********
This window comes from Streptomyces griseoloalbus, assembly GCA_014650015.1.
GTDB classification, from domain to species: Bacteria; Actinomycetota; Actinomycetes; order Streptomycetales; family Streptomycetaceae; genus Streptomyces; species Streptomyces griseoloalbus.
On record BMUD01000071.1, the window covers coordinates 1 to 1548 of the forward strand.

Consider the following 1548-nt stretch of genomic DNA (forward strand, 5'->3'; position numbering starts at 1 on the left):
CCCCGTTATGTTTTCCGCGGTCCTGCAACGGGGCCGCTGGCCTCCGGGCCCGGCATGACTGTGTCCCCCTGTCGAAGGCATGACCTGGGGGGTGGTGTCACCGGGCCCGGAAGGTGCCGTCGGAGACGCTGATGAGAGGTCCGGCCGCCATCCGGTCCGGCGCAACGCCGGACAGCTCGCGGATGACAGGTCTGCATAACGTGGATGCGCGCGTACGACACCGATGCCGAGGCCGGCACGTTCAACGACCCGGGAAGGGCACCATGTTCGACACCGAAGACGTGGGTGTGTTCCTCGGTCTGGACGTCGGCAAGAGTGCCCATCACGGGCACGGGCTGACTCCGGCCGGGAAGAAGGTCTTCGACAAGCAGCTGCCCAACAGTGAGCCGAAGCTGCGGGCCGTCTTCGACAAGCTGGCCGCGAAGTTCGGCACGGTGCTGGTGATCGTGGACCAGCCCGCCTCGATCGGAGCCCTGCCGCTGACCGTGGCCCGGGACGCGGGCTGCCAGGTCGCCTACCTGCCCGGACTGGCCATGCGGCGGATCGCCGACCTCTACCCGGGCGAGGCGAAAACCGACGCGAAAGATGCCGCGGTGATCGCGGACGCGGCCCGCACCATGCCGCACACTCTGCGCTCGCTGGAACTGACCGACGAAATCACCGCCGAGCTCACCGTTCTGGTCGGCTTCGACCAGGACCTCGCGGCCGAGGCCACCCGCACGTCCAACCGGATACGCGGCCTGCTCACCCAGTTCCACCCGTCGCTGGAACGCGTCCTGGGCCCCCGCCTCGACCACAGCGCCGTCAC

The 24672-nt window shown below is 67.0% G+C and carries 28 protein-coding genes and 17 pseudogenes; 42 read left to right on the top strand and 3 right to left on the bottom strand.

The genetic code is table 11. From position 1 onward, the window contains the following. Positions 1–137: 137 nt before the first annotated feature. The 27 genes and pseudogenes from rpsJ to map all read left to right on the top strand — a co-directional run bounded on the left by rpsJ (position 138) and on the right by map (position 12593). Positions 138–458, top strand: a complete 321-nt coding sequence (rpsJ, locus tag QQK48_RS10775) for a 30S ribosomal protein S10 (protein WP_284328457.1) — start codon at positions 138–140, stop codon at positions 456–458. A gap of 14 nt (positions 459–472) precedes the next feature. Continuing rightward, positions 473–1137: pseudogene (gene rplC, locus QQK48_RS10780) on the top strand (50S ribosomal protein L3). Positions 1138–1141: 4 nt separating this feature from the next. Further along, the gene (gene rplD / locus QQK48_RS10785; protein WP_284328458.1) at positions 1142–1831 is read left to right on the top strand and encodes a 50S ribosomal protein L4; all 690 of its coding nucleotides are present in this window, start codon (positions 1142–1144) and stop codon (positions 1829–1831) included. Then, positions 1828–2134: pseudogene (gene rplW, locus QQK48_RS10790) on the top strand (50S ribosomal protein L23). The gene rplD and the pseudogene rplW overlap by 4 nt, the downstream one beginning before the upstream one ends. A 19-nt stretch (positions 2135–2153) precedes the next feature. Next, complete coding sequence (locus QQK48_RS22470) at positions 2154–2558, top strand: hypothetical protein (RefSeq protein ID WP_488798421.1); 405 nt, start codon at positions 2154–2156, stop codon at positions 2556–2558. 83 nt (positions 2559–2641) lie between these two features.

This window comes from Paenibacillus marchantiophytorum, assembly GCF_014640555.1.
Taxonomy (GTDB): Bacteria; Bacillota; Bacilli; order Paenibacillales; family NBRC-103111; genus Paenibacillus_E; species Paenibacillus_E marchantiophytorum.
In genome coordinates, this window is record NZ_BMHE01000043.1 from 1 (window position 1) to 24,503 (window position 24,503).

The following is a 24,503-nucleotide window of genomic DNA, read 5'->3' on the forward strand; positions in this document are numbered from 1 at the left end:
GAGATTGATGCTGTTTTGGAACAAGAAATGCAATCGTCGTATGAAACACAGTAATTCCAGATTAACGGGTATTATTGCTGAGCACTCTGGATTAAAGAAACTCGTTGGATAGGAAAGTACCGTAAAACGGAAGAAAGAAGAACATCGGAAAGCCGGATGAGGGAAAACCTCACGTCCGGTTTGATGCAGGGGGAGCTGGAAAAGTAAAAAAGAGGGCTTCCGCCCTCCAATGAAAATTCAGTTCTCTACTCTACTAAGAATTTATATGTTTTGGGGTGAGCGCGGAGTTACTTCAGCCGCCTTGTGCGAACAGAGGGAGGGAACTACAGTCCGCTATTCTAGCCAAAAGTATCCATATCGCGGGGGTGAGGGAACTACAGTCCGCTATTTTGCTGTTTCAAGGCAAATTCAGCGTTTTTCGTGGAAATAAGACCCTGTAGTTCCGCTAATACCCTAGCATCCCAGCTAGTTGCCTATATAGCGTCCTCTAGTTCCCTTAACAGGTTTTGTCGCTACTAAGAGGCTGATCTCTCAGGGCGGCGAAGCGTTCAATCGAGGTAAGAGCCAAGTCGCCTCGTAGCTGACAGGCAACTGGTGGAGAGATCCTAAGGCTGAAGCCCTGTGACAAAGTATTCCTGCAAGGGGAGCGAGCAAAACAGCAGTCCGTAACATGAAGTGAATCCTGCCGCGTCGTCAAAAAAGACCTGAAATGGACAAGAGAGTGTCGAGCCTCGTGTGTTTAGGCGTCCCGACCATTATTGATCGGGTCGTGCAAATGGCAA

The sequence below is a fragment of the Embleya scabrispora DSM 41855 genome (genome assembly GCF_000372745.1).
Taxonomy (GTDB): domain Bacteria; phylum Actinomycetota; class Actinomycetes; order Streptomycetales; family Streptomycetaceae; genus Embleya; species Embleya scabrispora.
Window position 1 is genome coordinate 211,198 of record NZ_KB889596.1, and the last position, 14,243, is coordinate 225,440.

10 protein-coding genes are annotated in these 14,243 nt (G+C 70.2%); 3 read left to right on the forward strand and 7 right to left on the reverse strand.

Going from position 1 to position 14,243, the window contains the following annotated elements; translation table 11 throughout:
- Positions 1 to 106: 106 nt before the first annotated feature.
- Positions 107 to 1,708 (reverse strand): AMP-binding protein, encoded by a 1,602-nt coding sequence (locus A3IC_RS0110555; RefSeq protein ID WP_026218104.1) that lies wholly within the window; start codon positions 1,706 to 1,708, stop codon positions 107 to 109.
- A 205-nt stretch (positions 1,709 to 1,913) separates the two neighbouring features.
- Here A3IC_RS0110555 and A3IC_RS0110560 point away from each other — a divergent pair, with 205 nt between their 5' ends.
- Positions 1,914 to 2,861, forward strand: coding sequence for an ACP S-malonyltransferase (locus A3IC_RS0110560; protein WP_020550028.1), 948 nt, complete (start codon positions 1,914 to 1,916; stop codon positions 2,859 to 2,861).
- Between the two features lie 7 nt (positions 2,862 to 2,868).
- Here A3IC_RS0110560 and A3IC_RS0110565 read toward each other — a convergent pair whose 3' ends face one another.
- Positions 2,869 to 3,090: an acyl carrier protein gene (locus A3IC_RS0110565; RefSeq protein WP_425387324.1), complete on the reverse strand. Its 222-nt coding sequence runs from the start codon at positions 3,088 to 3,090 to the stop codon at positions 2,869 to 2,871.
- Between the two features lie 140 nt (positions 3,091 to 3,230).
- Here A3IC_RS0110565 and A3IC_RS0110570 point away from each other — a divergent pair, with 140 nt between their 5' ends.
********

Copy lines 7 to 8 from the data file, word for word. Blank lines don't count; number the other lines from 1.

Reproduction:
The genetic code is table 11. From position 1 onward, the window contains the following. Positions 1–137: 137 nt before the first annotated feature. The 27 genes and pseudogenes from rpsJ to map all read left to right on the top strand — a co-directional run bounded on the left by rpsJ (position 138) and on the right by map (position 12593). Positions 138–458, top strand: a complete 321-nt coding sequence (rpsJ, locus tag QQK48_RS10775) for a 30S ribosomal protein S10 (protein WP_284328457.1) — start codon at positions 138–140, stop codon at positions 456–458. A gap of 14 nt (positions 459–472) precedes the next feature. Continuing rightward, positions 473–1137: pseudogene (gene rplC, locus QQK48_RS10780) on the top strand (50S ribosomal protein L3). Positions 1138–1141: 4 nt separating this feature from the next. Further along, the gene (gene rplD / locus QQK48_RS10785; protein WP_284328458.1) at positions 1142–1831 is read left to right on the top strand and encodes a 50S ribosomal protein L4; all 690 of its coding nucleotides are present in this window, start codon (positions 1142–1144) and stop codon (positions 1829–1831) included. Then, positions 1828–2134: pseudogene (gene rplW, locus QQK48_RS10790) on the top strand (50S ribosomal protein L23). The gene rplD and the pseudogene rplW overlap by 4 nt, the downstream one beginning before the upstream one ends. A 19-nt stretch (positions 2135–2153) precedes the next feature. Next, complete coding sequence (locus QQK48_RS22470) at positions 2154–2558, top strand: hypothetical protein (RefSeq protein ID WP_488798421.1); 405 nt, start codon at positions 2154–2156, stop codon at positions 2556–2558. 83 nt (positions 2559–2641) lie between these two features.

This window comes from Paenibacillus marchantiophytorum, assembly GCF_014640555.1.